And now... water is missing

While we talk about spending less gas and electricity as of Tuesday, the worrying drought that affects Spain and that threatens serious restrictions if the September rains do not remedy it goes unnoticed.

NewsEditor
NewsEditor
04 August 2022 Thursday 21:58
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And now... water is missing

While we talk about spending less gas and electricity as of Tuesday, the worrying drought that affects Spain and that threatens serious restrictions if the September rains do not remedy it goes unnoticed. This year, which could be the driest in the last sixty, the worst factors have combined. Some water systems such as the Ter-Llobregat have been in a pre-alert phase since February, and the lack of rainfall has left the Spanish reservoirs at 40% and with drops of one and a half points per week. Added to the lack of rain is the strong recovery in tourism after the pandemic and the constant heat waves, which have increased water consumption by an average of 10%. As if this were not enough, the high temperatures have caused an increase in evaporation, which further depletes the reservoirs, not to mention the swamps that opened floodgates to generate electricity. All these elements added together make up a negative cocktail that does not herald anything good. There are many areas of the country that already apply water restrictions, such as closed showers on Galician and Andalusian beaches, prohibited watering of gardens in the Basque Country and Extremadura or limited consumption in several Catalan regions. The Government has created a crisis cabinet on the issue that has met this week, and restrictions are announced in the Barcelona area for returning from vacation if the swamps do not improve. The two desalination plants work like never before, but it is insufficient, and the prayers of Minister Francesc Baltasar return to memory asking the Virgin of Montserrat for rain in 2008 and the boats loaded with water arriving at the port of Barcelona to supply the population.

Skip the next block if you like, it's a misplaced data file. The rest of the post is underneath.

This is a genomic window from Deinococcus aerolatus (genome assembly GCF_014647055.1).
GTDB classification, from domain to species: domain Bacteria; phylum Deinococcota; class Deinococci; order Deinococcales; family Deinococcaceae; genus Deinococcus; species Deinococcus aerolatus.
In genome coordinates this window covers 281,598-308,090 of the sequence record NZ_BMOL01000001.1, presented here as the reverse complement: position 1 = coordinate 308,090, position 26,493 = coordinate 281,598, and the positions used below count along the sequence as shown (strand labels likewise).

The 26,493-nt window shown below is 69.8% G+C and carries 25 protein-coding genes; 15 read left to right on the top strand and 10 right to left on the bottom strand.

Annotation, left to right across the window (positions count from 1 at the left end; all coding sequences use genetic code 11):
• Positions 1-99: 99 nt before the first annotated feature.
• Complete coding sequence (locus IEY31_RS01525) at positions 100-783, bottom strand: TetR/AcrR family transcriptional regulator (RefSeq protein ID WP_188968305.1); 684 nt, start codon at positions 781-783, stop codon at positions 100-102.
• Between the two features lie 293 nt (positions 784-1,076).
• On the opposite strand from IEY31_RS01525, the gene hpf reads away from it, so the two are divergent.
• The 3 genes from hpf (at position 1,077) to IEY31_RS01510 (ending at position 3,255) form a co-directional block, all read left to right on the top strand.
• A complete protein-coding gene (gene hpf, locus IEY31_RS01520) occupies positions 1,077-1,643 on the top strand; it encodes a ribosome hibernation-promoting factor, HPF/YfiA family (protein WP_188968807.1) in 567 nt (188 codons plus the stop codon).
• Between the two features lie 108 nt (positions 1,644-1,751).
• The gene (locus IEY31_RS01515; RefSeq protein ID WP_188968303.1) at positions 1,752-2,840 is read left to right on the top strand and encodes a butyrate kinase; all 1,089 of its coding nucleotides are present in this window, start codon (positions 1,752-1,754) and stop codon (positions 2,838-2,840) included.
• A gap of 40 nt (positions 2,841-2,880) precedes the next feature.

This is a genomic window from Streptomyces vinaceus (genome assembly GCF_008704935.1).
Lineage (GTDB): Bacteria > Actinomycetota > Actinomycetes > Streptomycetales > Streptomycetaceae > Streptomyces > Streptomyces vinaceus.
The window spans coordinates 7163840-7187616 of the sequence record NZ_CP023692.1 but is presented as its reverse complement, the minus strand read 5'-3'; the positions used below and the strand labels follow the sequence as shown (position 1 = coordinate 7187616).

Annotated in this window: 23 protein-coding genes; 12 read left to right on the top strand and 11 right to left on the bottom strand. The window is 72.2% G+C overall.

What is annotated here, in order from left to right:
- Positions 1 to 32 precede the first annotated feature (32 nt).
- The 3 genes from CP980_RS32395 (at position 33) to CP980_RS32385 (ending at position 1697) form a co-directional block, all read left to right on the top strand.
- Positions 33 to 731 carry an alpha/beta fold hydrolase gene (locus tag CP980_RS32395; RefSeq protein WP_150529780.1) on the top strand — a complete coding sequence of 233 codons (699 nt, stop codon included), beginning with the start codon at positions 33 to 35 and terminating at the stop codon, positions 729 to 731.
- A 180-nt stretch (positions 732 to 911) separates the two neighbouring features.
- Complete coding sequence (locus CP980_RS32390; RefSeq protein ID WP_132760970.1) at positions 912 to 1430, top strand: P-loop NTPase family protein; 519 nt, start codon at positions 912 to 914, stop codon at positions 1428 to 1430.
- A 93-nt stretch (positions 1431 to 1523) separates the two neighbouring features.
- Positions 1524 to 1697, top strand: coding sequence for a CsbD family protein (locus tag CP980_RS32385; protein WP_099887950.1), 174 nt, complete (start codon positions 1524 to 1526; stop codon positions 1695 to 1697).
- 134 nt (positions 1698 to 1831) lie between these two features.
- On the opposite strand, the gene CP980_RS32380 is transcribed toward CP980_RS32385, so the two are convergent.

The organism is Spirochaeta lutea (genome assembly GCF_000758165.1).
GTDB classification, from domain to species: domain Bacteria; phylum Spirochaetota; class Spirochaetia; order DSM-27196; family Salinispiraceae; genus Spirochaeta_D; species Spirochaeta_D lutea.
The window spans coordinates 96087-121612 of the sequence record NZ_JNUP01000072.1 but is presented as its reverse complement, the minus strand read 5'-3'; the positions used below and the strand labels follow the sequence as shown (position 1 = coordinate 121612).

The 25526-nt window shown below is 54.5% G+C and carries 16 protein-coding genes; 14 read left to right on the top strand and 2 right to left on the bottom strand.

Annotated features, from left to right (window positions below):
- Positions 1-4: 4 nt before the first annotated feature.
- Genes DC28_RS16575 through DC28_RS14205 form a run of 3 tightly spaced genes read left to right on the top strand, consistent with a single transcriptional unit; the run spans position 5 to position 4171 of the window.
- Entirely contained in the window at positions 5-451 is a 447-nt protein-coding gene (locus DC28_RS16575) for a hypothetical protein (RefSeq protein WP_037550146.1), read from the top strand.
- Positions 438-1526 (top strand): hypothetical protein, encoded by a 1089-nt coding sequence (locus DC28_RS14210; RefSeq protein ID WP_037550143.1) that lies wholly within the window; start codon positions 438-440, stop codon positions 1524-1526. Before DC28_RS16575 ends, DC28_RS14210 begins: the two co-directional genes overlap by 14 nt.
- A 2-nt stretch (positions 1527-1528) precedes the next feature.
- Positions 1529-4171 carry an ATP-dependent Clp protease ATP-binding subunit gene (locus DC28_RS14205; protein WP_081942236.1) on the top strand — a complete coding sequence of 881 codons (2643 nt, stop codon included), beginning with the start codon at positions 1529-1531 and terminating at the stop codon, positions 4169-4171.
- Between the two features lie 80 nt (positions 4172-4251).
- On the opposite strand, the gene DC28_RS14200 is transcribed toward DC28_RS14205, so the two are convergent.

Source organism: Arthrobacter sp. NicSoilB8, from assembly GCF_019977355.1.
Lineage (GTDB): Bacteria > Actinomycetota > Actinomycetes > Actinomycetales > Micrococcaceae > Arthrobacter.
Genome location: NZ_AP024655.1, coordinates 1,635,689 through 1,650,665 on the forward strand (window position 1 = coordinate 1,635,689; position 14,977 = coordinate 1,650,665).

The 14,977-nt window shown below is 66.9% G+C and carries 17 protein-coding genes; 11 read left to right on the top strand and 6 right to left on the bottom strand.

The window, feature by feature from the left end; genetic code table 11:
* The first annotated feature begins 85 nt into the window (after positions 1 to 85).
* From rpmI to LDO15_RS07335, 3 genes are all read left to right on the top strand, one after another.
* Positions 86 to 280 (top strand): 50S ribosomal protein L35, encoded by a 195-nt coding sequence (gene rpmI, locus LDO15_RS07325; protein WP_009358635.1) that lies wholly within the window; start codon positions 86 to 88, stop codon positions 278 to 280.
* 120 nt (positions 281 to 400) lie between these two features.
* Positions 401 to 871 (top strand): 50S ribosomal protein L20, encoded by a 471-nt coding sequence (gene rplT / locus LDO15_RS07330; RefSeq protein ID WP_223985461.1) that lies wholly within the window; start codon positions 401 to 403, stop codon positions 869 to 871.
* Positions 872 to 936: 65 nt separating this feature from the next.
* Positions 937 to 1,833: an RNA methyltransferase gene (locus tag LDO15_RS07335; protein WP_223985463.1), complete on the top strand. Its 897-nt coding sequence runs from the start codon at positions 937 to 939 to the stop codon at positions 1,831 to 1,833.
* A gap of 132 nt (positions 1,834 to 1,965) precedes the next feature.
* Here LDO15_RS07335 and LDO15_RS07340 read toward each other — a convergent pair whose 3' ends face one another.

As happened 14 years ago, citizen collaboration has been requested to also reduce water consumption. However, this issue has nothing to do with the war in Ukraine, but with the country's preparation for a drought that has been warning for decades. Apart from the two desalination plants, hardly anything else has been done. The so-called circular economy to reuse the water already used advances very slowly and with excessive difficulties. The bull has caught us again.

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